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Caffeine and Coffee: Benefits and Drawbacks

There is something pretty magical about that first sip of coffee in the morning: from the taste, to the energized feeling it gives, it is no wonder that 62% of Americans drink coffee every day (“National Coffee Association”). In fact, 90% of Americans consume caffeine infused drinks daily, including coffee, tea and energy drinks (O'Callaghan). While we know caffeine is to thank for waking us up and getting us through our long days, coffee is also rich in beneficial substances like polyphenols, antioxidants, Vitamin B3, Riboflavin, Magnesium, and Potassium (Wolde). Not only that, habitual coffee consumption has potentially favorable effects on health including lessening the risk of Parkinson’s, Alzheimer’s, Type 2 diabetes, certain cancers, and can have a favorable effect on liver function as well as a potential role in weight loss (Mejia and Ramirez-Mares). Before discussing these in more depth, it is important to understand the benefits and drawbacks of caffeine, how much is too much, and the role of coffee’s other ingredients and their effects in our body.

What is caffeine?

Caffeine is a naturally occurring chemical stimulant found in the leaves, seeds and fruits of different plant species. Caffeine is absorbed quickly and travels to the brain, without collecting in the blood or being stored in the body (Wolde). Caffeine primarily acts on adenosine receptors in the brain, which are most commonly related to sleep, arousal, and cognition (O'Callaghan). There is no explicit nutritional need for caffeine, but it does excite the brain and nervous system, therefore being a short-term solution for tiredness, as we all might be familiar with! Positive short-term effects of caffeine include: increased alertness, decreased fatigue, improved mood, and increased metabolic rate. On the negative side, caffeine can increase anxiety, is easy to become dependent on, and it increases the stimulation of urination (Messina). Caffeine also has withdrawal effects, such as drowsiness, headaches, irritability and nausea when stopped abruptly (Wolde).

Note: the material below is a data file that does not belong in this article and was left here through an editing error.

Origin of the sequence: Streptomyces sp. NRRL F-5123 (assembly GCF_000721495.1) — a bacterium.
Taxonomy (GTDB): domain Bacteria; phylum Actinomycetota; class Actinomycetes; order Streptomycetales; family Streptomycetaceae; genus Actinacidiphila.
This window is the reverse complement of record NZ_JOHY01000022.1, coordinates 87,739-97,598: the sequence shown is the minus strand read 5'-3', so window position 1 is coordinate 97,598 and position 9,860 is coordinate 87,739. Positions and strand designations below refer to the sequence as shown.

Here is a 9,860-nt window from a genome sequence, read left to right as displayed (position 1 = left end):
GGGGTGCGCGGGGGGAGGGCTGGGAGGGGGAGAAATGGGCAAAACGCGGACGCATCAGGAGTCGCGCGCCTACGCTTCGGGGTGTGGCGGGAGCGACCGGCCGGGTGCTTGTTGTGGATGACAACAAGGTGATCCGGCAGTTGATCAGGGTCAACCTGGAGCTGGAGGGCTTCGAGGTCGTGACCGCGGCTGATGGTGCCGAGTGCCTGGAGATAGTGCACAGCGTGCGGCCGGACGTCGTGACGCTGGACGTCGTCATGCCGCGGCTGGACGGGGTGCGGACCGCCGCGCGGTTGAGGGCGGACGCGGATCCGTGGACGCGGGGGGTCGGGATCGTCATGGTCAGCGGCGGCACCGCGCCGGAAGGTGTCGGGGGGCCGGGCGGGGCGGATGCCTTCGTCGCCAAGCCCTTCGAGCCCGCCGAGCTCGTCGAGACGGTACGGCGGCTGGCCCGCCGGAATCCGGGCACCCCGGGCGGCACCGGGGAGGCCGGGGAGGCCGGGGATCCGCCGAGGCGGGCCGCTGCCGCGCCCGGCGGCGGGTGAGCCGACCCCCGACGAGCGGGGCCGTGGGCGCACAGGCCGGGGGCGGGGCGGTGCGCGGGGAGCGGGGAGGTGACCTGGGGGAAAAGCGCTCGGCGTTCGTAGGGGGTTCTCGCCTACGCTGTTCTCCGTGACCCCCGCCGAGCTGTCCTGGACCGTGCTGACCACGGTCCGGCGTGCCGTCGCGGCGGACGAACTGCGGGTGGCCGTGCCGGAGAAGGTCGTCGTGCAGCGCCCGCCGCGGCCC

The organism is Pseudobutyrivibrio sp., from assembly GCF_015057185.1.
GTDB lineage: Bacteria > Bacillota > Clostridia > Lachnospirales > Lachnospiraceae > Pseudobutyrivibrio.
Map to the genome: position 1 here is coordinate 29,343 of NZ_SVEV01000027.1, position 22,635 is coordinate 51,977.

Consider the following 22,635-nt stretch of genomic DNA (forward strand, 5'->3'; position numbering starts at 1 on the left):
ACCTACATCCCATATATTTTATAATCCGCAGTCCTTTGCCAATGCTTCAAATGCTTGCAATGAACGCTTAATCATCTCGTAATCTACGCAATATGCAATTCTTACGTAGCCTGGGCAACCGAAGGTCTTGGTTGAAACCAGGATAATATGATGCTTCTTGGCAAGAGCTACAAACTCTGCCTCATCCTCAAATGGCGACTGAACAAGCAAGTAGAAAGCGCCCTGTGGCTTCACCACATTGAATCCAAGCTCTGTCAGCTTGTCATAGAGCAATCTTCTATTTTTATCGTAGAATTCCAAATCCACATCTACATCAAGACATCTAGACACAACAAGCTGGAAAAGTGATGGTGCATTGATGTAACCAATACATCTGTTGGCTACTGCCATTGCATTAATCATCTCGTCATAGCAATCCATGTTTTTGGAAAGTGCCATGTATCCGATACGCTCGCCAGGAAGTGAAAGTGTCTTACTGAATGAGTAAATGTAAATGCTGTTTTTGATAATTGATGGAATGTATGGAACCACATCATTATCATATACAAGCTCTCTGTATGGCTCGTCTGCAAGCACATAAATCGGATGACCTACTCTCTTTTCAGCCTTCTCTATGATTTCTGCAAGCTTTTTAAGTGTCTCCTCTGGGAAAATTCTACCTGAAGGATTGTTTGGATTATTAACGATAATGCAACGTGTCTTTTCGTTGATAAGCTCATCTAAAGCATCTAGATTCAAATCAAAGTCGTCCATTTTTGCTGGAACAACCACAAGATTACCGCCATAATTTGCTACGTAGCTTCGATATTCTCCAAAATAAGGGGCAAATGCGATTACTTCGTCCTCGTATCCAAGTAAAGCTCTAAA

Effects of Coffee and Caffeine

Moderate consumption for adults of about 400mg or less of caffeine a day, or 4 or 5 eight-ounce cups of coffee, is considered safe by the FDA, and good news: has been shown to have limited adverse effects in adults (Mejia and Ramirez-Mares). In fact, most health issues related to coffee and caffeine are caused by intakes well above the recommended amounts, and therefore, should not be a concern of moderate consumption coffee consumers. One health concern is that it can cause calcium to be excreted more rapidly through urine, leading to bone loss, but this is with upwards of 750mg of caffeine per day (Mejia and Ramirez-Mares). If you think you may be consuming this much caffeine regularly, talk with your doctor on ways you can up your calcium intake to avoid bone loss.

Another more common concern with the consumption of caffeine is sleep deprivation. While caffeine has the ability to improve our performance, disrupting sleep cycles is a common side effect. One way caffeine disrupts sleep is that it reduces the metabolite that’s found in melatonin, the hormone associated with our sleep and wake cycle (O'Callaghan). Caffeine’s effect’s usually last approximately 4 to 6 hours, and consuming it too close to one’s bedtime can lead to insomnia. While caffeine makes us feel more energized, it is no replacement for a good night’s rest. Using caffeine to stay up late at night can lead to loss of sleep, which in turn increases anxiety and decrease productiveness the following day (Foley). Keeping your consumption of caffeine below the recommended amount, and sticking to drinking it in the mornings, not too close to sleep times is best. One last health concern with caffeine relates to pregnant women, as caffeine can cross the placenta into the fetus and lead to increased risk of miscarriage, low birth weight and premature birth. Therefore, if you are pregnant caffeine intake should be restricted to less than 200mg a day, about one 12oz coffee (Brody).